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hartsmar
AVERAGE SCORE 62


Reviewed by Mthuilli 3/9/2007

COLOR BEFORE WATER 7/10
A little clear but still nice, in the olive tones.

LOUCHE ACTION 10/10
A perfect louche. In the top 5. Milky. Splendid.

COLOR AFTER WATER 10/10
Beautifully opaque.

AROMA 15/30
Alcohol first, then tall wormwood albeit a little 'dry'.

MOUTH-FEEL 10/10
A real joy, round, creamy, perfect.

TASTE 12/20
Green anise is there, biting. Tall wormwood is coming after, perfumed but in the background. Sugar helps bringing the fennel, discrete still. Nothing else I could taste.

OVERALL IMPRESSION 6/10
Fantastic louche, fantastic mouth-feel, but then a too linear taste. Not bad for a first 'green' swiss from DuVallon. The alcohol is a little too present for a 54° absinthe. I would have liked a more vivacious tall wormwood, more 'fresh', maybe that's because of the dried tall wormwood used during the coloration, it has counterbalanced the aroma from the green peerage. Or maybe because the fantastic tall wormwood from Pontarlier I've tasted recently is still too anchored in my memory.


Mthuilli scores La Veuve verte, DuVallon 70 out of 100


Reviewed by Hartsmar 4/23/2007

COLOR BEFORE WATER 3/10
An extremely pale green. Not much of a verte really but atleast it's natural. It resembles the color of the Z'Graggen and Segarra 68 a lot, which isn't a great thing...

LOUCHE ACTION 8/10
It louches nice with thick swirls and a fine thin clear layer on top, slowly disappearing.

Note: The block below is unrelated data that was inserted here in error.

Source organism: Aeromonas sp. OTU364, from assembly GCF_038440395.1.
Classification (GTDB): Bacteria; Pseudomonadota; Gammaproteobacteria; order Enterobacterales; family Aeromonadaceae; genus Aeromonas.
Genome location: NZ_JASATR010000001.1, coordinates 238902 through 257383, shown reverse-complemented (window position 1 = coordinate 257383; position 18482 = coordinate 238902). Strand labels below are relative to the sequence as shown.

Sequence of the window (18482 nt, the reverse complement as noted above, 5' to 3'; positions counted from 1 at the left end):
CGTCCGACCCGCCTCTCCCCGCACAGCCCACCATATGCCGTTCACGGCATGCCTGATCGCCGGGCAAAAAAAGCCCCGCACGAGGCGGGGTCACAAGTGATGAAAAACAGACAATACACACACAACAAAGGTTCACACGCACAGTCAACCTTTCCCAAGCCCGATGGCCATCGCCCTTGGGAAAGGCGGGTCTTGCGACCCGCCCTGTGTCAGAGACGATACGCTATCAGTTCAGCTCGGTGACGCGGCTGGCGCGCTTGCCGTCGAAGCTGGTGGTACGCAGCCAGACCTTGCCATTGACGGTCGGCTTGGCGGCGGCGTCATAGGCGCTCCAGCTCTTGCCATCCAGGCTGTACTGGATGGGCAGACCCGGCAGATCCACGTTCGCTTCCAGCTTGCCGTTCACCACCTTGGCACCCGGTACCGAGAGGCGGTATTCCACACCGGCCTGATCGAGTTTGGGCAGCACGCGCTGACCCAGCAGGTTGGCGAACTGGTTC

COLOR AFTER WATER 7/10
A rather nice light touch of green.

AROMA 22/30
Before water it presents a rather nice and complex aroma, much like the regualr DuVallon (La Bleue) actually. A little distracted by a pungent wormwood which is almost hidden. After water is added that pungent thing is gone and the aroma opens up a lot. Melissa, anise, fennel and wormwood is there and they seem to like each other.

MOUTH-FEEL 3/10
It starts out nice enough with a rich and full-bodied mouth-feel but after just a short while you can feel a dryness in the back of the mouth making it's way up front. Swallowing it ends up with a terrible bitter-dry mouth.

TASTE 7/20
The one thing that destroys this drink is the wormwood used for coloring. Yes, it says so on the label, but anyone can figure out on their own that Artemisia absinthium is used for coloring and it's definitely not a good idea. Set that aside and I'm actually sure this would be a really nice drink, using proper coloring herbs.

OVERALL IMPRESSION 4/10
The Artemisia absinthium in coloring is the one mistake here. Question is if there's really a difference between this and the regular La Bleue DuVallon if the coloring was left out... The product detectable behind the bitter wormwood macerate is a good one. It's sad that it's been ruined by that.

Hartsmar scores La Veuve Verte 54 out of 100
hartsmar
Updated...
Marc
You tasted it with or without sugar ?
My review is 'with sugar' and the mouth feel was excellent, I smelt the dryness before water and sugar, then almost nothing.
I think it's something that should be added somewhere in every review (i.e. sugar: yes/no).
hartsmar
That is true.

I always review all absinthes in the same way, same type of glass, same ratios and without sugar.
Then I add more water to see how that changes the drink. If the change results in a significantly better drink, I account for that and the scores are adjusted and this is also mentioned in the "Personal notes".

Often I also try adding sugar and if I consider a drink to benefit a lot from that I normally add that in the "Personal notes", as I did with the Helfrich...